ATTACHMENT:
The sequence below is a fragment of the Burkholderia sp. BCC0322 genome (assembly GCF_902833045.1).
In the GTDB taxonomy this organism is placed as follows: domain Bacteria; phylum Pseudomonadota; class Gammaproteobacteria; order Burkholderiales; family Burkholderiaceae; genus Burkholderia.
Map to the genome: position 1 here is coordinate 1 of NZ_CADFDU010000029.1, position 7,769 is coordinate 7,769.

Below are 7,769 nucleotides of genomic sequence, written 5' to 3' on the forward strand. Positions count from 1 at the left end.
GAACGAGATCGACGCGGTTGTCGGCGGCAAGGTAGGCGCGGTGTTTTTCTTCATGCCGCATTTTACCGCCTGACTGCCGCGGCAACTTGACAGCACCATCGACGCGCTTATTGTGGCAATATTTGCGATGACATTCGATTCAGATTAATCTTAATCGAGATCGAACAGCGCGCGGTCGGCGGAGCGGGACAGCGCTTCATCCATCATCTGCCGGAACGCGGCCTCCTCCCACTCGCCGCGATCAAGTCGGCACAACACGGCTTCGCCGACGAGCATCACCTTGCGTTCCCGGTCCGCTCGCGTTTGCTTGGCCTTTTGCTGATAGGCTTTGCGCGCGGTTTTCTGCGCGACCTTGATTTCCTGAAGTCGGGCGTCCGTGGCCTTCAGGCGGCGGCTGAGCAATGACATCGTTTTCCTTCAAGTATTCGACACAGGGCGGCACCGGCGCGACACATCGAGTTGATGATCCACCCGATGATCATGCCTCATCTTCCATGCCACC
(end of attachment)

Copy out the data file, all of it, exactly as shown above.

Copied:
The sequence below is a fragment of the Burkholderia sp. BCC0322 genome (assembly GCF_902833045.1).
In the GTDB taxonomy this organism is placed as follows: domain Bacteria; phylum Pseudomonadota; class Gammaproteobacteria; order Burkholderiales; family Burkholderiaceae; genus Burkholderia.
Map to the genome: position 1 here is coordinate 1 of NZ_CADFDU010000029.1, position 7,769 is coordinate 7,769.

Below are 7,769 nucleotides of genomic sequence, written 5' to 3' on the forward strand. Positions count from 1 at the left end.
GAACGAGATCGACGCGGTTGTCGGCGGCAAGGTAGGCGCGGTGTTTTTCTTCATGCCGCATTTTACCGCCTGACTGCCGCGGCAACTTGACAGCACCATCGACGCGCTTATTGTGGCAATATTTGCGATGACATTCGATTCAGATTAATCTTAATCGAGATCGAACAGCGCGCGGTCGGCGGAGCGGGACAGCGCTTCATCCATCATCTGCCGGAACGCGGCCTCCTCCCACTCGCCGCGATCAAGTCGGCACAACACGGCTTCGCCGACGAGCATCACCTTGCGTTCCCGGTCCGCTCGCGTTTGCTTGGCCTTTTGCTGATAGGCTTTGCGCGCGGTTTTCTGCGCGACCTTGATTTCCTGAAGTCGGGCGTCCGTGGCCTTCAGGCGGCGGCTGAGCAATGACATCGTTTTCCTTCAAGTATTCGACACAGGGCGGCACCGGCGCGACACATCGAGTTGATGATCCACCCGATGATCATGCCTCATCTTCCATGCCACC